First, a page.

VN: What do you think about valuations these days? How does that affect how you invest?
CS: There are certain industries that naturally command higher valuations, like pharmaceuticals, hardware, big industrial type stuff, where you’re going to have Series A rounds that are north of $50 million. More generally, I would say that if you had to look at Texas, the seed round is around a 25 to 50 percent discount from the coast. A lot of that is the price of the round, or valuation, relative to the traction the company has, that’s what gets lost in a lot of these reports. “There’s a company in Texas that raised a this pre-money, the same company in California raised at this pre-money, versus Salt Lake, New York, etc.,” but what it doesn’t take into account is what accomplishments the company’s has made and how derisked the investment is, and, ultimately, how the big market opportunity is. If you’re setting out to build a $50 billion category-leading, high growth business, if you’re a bit above the cohort mean on pre-money then it’s not as big a deal because you’re swinging big. But if you’re building a company that’s probably not going to be more than a $250 million company, the structural dynamics of the industry wont allow for that pricing lattitude. You need to be valuation conscious there for sure because your upside isn’t exponential and uncapped. What’s lost in the numbers that everybody’s clamoring about is relativity: relative to what? Relative to geography or this round versus that round? Seed is Seed and A is A but that’s becoming blurred; today’s seed used to be what we would call a Series A five years ago, so everything’s evolving, meaning it really depends on how much traction the company has, where that company is located, how big the market opportunity is, and how much risk has been mitigated and, frankly, how much capital is being put to work in the round. Part of the math is bigger checks; if you’re writing a big check and the founder doesn’t want to sell that much equity, the only the way to get there is to raise less money or increase your pre-money valuation. That’s just formulaic.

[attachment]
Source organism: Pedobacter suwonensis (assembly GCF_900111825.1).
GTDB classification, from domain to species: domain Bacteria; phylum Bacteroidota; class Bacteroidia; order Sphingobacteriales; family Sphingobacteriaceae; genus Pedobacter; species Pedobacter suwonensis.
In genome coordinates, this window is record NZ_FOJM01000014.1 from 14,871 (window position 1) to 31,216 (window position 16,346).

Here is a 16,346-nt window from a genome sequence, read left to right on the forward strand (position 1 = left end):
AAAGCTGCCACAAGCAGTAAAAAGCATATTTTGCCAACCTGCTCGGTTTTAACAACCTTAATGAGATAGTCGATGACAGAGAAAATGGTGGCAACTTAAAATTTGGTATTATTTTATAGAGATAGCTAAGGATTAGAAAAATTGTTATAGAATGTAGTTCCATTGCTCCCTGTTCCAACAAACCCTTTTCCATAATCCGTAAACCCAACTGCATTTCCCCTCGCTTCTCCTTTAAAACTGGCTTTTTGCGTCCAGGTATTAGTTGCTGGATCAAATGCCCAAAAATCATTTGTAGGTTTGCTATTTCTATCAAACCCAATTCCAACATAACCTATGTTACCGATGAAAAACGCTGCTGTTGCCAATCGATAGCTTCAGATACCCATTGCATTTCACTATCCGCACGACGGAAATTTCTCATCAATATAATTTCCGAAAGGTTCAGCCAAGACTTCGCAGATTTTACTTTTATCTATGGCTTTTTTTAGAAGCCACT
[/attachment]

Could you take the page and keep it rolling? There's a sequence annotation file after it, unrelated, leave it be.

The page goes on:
Really what it comes down to is how capital inventive your journey is going to be. So, if you know coming out the gate that you’re going to have to raise $250 million to have a shot at being successful, that’s important to know and that’s absolutely going to affect your valuation along that journey. But if you think you can come out the gate and you’re going to need $5 to $10 million take your company north of $50 million in recurring revenue, that’s a different situation. Also, you have to contemplate how the line between growth venture and small buyout has really blurred. There’s a lot of money at that crossover zone to where companies are talking to both venture capital growth funds and private equity buyout funds because everyone’s trying to come upstream and get into interesting opportunities. The market’s just awash with capital, all asset prices are historically high so the line between venture and private equity is getting blurred too. At least as the first check we get to set price and term. That’s reassuring for us.
VN: There are many venture funds out there today, how do you differentiate yourself to limited partners?